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Anaheim Ducks

2016/17 Stats
  • Record: 46-23-13, 105 points (1st in Pacific)
  • Goals For: 223 (T-17th)
  • Goals Against: 200 (T-3rd)
  • Save Percentage: .919 (3rd)
  • 5-on-5 Corsi: 49.7% (19th)
  • 5-on-5 GF%: 53.1% (8th)
  • Power Play: 18.7% (17th)
  • Penalty Kill: 84.7% (4th)
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The Anaheim Ducks made it to the 2017 Western Conference Final, but they’ll need their veteran forwards to avoid losing a step to keep up this season. As good as the young defensemen and goalie John Gibson are, this team still depends greatly on the big three of Corey Perry, Ryan Getzlaf, and Ryan Kesler.

While Anaheim finished first in the Pacific Division last season, Perry had one of his worst performances in a Ducks uniform. He recorded fewer points per game than any season since 2006-07, when he was just 21 years old, as a result of a plummeting shooting percentage.

That’s a sign for optimism that Perry will bounce back, and he’ll need to with Kesler out indefinitely after offseason hip surgery. Anaheim will also likely rely heavily on Rickard Rakell, Jakob Silfverberg, and Andrew Cogliano to provide offense up front.

If the Ducks can get their forwards playing at peak level, they’ll be tough to beat. Hampus Lindolm, Cam Fowler, Josh Manson, and Sami Vatanen comprise a very good defensive top four. John Gibson has a top-three save percentage among goalies with 90-plus appearances in the past two seasons.

They’ll need to figure out ways to score consistently, but Anaheim should be one of the league’s best defensive teams in 2017-18.

ByTheNumbers

2016/17 Stats

  • Record: 46-23-13, 105 points (1st in Pacific)
  • Goals For: 223 (T-17th)
  • Goals Against: 200 (T-3rd)
  • Save Percentage: .919 (3rd)
  • 5-on-5 Corsi: 49.7% (19th)
  • 5-on-5 GF%: 53.1% (8th)
  • Power Play: 18.7% (17th)
  • Penalty Kill: 84.7% (4th)

Questions&Answers

Can Anaheim avoid a slow start despite the injuries they will have to deal with at the beginning of the season?

Anaheim's quest to win their second Stanley Cup will have a more difficult start this year due to injuries to core players Hampus Lindholm, Sami Vatanen, and Ryan Kesler. All three of these skaters eat up significant ice time for the Ducks and are key components to Anaheim's stellar defense. But, while we certainly won't be able to see Anaheim ice their best lineup until at least Christmas, the organization's talent for drafting and developing young talent will really be on display at the start of this season. Young guns such as Brandon Montour, Ondrej Kase, and Nick Ritchie will all play key roles for the Ducks at the beginning of the season and I expect them to perform. All three of these players have shown a lot of growth since debuting in the NHL and everyone should keep an eye on them as I am confident they will impress us early in the season. Add on top of the young guns a stable of talented veterans (Getzlaf, Perry, Silfverberg, Fowler, Manson, etc.), and it's easy to see that Anaheim will still be fielding a very talented roster despite the key players they will be without for an extended period of time.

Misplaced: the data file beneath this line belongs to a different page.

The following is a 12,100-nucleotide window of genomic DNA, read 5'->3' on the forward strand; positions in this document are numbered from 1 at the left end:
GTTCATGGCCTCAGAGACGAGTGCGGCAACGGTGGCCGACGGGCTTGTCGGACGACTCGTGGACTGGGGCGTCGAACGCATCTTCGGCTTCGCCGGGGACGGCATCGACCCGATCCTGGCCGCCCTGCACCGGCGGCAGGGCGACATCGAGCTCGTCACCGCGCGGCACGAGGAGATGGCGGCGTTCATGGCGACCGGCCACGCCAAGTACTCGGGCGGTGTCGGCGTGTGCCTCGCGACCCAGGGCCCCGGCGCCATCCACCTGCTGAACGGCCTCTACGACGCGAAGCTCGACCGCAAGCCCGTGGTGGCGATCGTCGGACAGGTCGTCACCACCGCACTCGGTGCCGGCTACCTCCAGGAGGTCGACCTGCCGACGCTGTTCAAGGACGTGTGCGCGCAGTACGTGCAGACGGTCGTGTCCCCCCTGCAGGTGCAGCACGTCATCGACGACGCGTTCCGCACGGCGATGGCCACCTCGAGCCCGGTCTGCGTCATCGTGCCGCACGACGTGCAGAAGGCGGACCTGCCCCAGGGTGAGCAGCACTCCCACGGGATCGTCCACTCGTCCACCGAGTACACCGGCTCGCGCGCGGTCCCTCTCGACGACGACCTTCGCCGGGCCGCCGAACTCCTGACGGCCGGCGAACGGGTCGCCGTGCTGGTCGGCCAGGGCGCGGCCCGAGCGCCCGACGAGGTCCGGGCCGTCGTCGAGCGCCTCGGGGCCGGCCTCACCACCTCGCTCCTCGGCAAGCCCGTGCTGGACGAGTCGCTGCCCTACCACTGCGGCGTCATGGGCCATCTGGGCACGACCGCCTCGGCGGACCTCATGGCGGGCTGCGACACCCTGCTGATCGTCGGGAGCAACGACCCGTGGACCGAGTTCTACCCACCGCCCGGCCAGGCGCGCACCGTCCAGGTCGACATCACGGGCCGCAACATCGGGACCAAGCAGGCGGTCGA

Was Corey Perry's scoring dip last season an anomaly or the beginning of the end?

The "Trade Perry" crowd was in full effect last season when the perennial 30-goal fell on hard times and failed to hit the 20-goal plateau. Many felt that Perry had simply lost his touch and that he was no longer worth the $8 million-plus price tag he carries. However, I find that entire argument to be silly. Corey looked largely like his normal self throughout the season in every aspect. Every aspect except for his goal total and even more notably his shooting percentage. Perry's shooting percentage (regular season) took a sharp dive last season to a whopping 8.8 percentage (4.4 percentage lower than his career shooting percentage). Taking that into consideration as well as the fact that Perry seemed to look no different to my "eye test," I honestly believe that last year was just a streak of bad-luck for the former Hart trophy winner. I have no qualms about predicting a 30-goal season from Corey Perry this year, and I don't think anyone should be surprised when it happens.

Has the Cup window closed in Anaheim?

This seems to have been one of the main questions facing Anaheim over the last 5 years. Getzlaf and Perry are getting older, can Anaheim utilize the good years their stars have left to get another Cup? And it's certainly a legitimate question. Getzlaf and Perry have been the stars of this franchise for a long time and have certainly been apart of some very talented rosters throughout their careers, but that second Stanley Cup has still eluded the Twins. And many believe that their aging and eventual retirement will mean the end of Anaheim's Cup window. However, thanks to a phenomenal staff of professional and amateur scouts that the Ducks have put together over the last 10 years, this couldn't be farther from the truth. The Ducks have done such a fantastic job of bringing in young talent through the draft as well as trades that they can continue to be contenders for a long time. With young men such as Sam Steel, Marcus Pettersson, and Max Jones looking to be the next faces of this franchise, the Cup "window" may instead be more of a Cup "barn door" for the Anaheim Ducks.

SB NationPredicts

Pacific Division

2nd

1. Edmonton Oilers

2. Anaheim Ducks

3. Calgary Flames

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